We're not really betting women — well, except for all those days at the track, and those weekends in Vegas, and that football pool. Oh! And March Madness. Okay, so we are really betting women. With the finale of Project Runway mere hours away, here's a highly unreliable, knee-jerk handicapping of the four designers left.
Our incredibly unscientific odds-making methods include weighing the snippets of finished outfits and works-in-progress that we saw in last week's episode; combing through the photo galleries of Laura, Michael, Jeffrey, and Uli's respective runway shows; and using our finely honed psychic abilities to read Michael Kors's mind. (Oh, he's not going to send us any dresses, but he does like your hair like that. So good job, you).
So what odds are we giving?
Uli Herzner: 2-1. Her dresses are always immaculately made, but there are times when Uli's flowing, splashy prints veer a tiny bit too far in the Chico's direction — you know, loud, billowy, perfect for commercials in which sneering women lean against a tree and stare out at the ocean. Indeed, the judges were similarly impatient with pattern after beachy pattern, each rendered in a similar halter style. So, our joy at seeing Uli turn to solid fabrics, especially in some pieces we'd actually like to wear, is really what vaults her to the head of the pack. Uli's experiment was both smart and cohesive: That surprising metallic-silver material, which lent itself to two dresses and some well-draped tops, also appears along the necklines of her more familiar flowing pieces.
Jeffrey Sebelia: 5-1. Photos prove he made it to the Bryant Park tent, but the question is, was it just as a decoy? In this season of delicious rule-breaking scandals, it would be tremendous stupidity to think you can duck Tim Gunn's eagle eye; we're going to give Jeffrey more credit than that and assume his intriguing collection wasn't disqualified, because underneath our crotchety tar-hearted demeanors, we are actually big softies. (Also, we had some bonus Diet Cokes today and the world just looks rosier.) And the fact is, he's talented. Jeffrey poured an interesting mix of punk and romanticism into his clothes, and with a few exceptions — including a vaguely pornographic slit in one gown — everything tied together well without being boring or one-note. Let's just hope it wasn't all for naught.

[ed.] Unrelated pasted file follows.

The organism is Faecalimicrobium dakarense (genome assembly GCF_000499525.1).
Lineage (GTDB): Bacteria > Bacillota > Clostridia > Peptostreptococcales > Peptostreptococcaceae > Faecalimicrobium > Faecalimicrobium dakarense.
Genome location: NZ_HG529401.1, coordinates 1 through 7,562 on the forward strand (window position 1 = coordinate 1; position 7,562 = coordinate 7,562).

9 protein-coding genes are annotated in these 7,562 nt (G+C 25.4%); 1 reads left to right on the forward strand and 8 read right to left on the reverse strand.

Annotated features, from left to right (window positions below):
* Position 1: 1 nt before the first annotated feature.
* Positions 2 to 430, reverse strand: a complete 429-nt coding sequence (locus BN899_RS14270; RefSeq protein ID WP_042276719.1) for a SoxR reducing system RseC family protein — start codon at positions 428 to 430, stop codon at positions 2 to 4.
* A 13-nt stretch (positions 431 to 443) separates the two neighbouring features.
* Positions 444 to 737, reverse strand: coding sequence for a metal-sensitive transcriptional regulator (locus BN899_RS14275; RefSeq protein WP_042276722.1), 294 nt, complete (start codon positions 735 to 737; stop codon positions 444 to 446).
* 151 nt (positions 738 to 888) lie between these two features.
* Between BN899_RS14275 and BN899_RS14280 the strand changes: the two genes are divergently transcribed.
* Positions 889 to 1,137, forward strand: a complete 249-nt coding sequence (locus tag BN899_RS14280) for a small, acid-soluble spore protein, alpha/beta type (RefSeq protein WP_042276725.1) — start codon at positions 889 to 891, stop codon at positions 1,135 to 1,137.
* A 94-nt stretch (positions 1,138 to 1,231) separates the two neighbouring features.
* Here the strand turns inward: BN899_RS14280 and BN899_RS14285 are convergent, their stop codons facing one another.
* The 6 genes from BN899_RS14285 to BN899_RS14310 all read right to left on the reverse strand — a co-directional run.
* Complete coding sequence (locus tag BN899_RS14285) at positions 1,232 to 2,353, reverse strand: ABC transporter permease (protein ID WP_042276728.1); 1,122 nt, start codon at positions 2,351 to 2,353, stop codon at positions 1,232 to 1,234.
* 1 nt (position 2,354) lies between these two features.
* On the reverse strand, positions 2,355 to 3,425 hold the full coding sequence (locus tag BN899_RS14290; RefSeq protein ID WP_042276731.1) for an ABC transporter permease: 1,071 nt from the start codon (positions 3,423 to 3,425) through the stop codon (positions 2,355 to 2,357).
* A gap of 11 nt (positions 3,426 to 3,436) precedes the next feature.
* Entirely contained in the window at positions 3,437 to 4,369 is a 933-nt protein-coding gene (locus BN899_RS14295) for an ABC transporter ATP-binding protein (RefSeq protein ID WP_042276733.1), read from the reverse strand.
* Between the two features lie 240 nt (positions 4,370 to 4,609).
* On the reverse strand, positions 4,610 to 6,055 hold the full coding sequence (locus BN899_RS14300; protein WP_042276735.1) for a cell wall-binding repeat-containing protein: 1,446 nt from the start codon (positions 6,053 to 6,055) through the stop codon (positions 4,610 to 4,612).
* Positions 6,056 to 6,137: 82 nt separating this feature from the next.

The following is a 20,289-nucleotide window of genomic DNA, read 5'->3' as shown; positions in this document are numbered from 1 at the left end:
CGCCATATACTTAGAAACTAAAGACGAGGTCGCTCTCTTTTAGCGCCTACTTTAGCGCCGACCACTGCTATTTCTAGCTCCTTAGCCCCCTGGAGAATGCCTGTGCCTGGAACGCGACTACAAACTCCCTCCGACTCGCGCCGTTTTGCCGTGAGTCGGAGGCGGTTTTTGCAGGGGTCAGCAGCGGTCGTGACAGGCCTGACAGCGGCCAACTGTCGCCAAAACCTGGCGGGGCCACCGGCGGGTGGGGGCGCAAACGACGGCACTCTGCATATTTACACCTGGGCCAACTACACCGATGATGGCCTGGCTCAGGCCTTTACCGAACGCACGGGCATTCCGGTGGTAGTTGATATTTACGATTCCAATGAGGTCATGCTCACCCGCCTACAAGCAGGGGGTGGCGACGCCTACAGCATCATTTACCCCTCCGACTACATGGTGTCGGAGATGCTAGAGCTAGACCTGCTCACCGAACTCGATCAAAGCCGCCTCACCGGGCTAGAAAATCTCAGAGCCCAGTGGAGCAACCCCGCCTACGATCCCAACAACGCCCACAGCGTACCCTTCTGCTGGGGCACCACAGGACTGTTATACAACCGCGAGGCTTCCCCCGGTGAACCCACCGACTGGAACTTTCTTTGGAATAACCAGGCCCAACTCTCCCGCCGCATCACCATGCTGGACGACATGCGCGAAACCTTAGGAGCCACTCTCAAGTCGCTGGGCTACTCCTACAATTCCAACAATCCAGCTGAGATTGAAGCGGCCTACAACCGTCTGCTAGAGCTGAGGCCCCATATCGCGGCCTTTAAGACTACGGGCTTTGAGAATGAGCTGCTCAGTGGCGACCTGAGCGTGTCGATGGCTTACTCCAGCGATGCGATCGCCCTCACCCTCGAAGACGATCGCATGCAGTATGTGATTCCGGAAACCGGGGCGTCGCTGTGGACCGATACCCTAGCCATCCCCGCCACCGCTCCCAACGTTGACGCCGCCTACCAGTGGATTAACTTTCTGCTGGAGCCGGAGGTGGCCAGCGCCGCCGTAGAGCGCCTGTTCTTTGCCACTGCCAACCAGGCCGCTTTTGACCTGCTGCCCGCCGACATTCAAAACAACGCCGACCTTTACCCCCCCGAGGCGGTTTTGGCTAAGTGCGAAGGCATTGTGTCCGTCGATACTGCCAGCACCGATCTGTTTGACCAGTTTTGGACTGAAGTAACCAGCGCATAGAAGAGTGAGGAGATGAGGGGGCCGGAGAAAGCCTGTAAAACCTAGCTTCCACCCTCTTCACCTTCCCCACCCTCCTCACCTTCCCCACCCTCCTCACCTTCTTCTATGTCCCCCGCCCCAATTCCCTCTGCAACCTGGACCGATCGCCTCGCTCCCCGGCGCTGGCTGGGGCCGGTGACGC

Laura Bennett: 10-1. While we freely admit to wanting to be Laura Bennett when we grow up (the fantastic cocktail dresses! the huge apartment! the vintage Louis Vuitton suitcases!), we were somewhat disappointed in her line. Although Tim Gunn and the judges have been consistently concerned about Laura's designs appearing too old, we sort of wish she'd gone balls to the wall with her own cleavage-and-jodhpurs aesthetic, because her attempt to go younger seems to have led to a slightly awkward-looking collection, like the Project Runway equivalent of Oscar de la Renta designing a line of juniors clothing. Also: seriously, formal sequined shorts? That's not the Laura Bennett we know.
Michael Knight: 25-1. If you'd asked us six weeks ago, we would have told you to put money on Michael Knight taking this whole thing home. His thoughtful, well-put-together pieces were consistently some of the best in show. But then he hit a plateau. And now, this: his final collection, which managed to be both underwhelming (what happened to the kid who made white seersucker cargo pants?) and overwhelming (how many different fabrics can he use in one show?). Instead of playing to his considerable strengths and producing a line of sharply tailored, classy, creative sportswear, when it came time to bring out the big guns, he went for "sexy," which we've already seen him fail to produce successfully. And unfortunately, he struck out again. His hemlines were too high, his fabrics and colors were too loud, and, frankly, the whole thing was a little bit tacky. Even worse, it felt tacky in a derivative way: like baby Baby Phat.
— The Fug Girls